EL SEGUNDO, California (Reuters) - Steve Nash could have felt cheated after assorted injuries over the past two years culminated in his retirement from the NBA, but he prefers to focus on all the positives during a stellar career.
A two-time NBA most valuable player who is one of the best point guards ever to grace the game, the 41-year-old Canadian held a news conference at the Los Angeles Lakers’ practice facility in El Segundo on Tuesday to mark his formal farewell.
“Obviously my career didn’t end in the fashion that I wanted it to,” Nash, smartly dressed in a navy blue suit, told Reuters after being warmly applauded by reporters and Lakers officials after the conference ended.
“At the same time, I’ve had an incredibly long career, 18 seasons. I’ve had back issues predominantly throughout my career and so when you have that in perspective, I could have very easily been finished eight, nine or 10 years into my career.
“I feel very fortunate that I have played as long as I have done, regardless of the way it’s ended.”
Nash, whose remarkable career also included two spells with the Phoenix Suns and one with the Dallas Mavericks, officially announced his retirement on Saturday in a letter published on The Players’ Tribune website.
“It was hard,” Nash said of his decision to quit the game. “In the end, it declared itself. I realized that I just couldn’t do it any more. I couldn’t sustain the rigors of the game with my back and so it (the decision) presented itself for me.
“It probably could have been something that I could have accepted earlier but I had to go through and open every door to try to find a way through and ultimately it didn’t happen. But when it did, I felt sure and I’ve never second-guessed it.”
Nash, who signed a three-year, $28 million deal with the Lakers in 2012 before breaking a leg in only his second game with the storied franchise, finally realized his career was likely over during the 2014-15 preseason.
“I played okay in my first preseason game but when I woke up that next morning and was a mess, that was when I started to think long and hard about what I was really capable of,” said Nash, who played only 65 games for the Lakers due to injuries.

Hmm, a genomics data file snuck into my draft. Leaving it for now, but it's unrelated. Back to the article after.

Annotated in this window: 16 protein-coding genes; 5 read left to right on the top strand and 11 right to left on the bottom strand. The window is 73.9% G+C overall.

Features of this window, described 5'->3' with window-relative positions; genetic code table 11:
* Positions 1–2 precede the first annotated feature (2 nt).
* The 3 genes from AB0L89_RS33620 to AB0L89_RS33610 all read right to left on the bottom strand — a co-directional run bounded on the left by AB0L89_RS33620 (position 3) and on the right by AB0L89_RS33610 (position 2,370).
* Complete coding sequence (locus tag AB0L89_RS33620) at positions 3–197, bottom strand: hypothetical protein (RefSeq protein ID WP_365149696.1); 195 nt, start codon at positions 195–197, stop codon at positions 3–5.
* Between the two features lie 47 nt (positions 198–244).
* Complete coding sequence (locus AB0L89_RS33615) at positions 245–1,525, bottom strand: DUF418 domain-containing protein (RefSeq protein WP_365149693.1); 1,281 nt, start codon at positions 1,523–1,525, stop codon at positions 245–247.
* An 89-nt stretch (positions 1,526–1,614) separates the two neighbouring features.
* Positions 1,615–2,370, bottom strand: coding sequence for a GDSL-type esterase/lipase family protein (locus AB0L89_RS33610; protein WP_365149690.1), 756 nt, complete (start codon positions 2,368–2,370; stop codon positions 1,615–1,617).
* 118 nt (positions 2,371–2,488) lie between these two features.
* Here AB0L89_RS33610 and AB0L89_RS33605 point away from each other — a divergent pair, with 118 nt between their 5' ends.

“About a week later, I played again and wasn’t nearly ready. I felt I had to try and see if this was something I could break through after a few minutes on the court, and I clearly wasn’t. I knew then I’d be lucky to play 10 (NBA) games this season.”
An eight-time All-Star, Nash is third on the NBA’s all-time assists list with 10,335, and has no regrets over what might have been had he been fitter during his time with the Lakers.
“I don’t look back,” he smiled. “I look forward and even the entire way through my time here with the Lakers, I always looked forward for a way to get back on the court, a way to get back to my best.
“So now that it’s over, I realize that it’s suitably over, I look forward again.”
Asked if he had any special memories from a playing career that included MVP honors in 2005 and 2006 during his time with the Suns, Nash replied: “We definitely had a great run in Phoenix and I played on some great teams in Dallas.
“But, more than anything, I remember my teammates. That’s always what I think of first when I look back on my career — all those great people and players that I’ve played with.
“Those guys, those names, they still make me feel a certain way when I hear them today,” said Nash, a ‘pick-and-roll’ wizard who was the NBA’s most accurate free-throw shooter ever, making 90.4 percent of his attempts.
Editing by Frank Pingue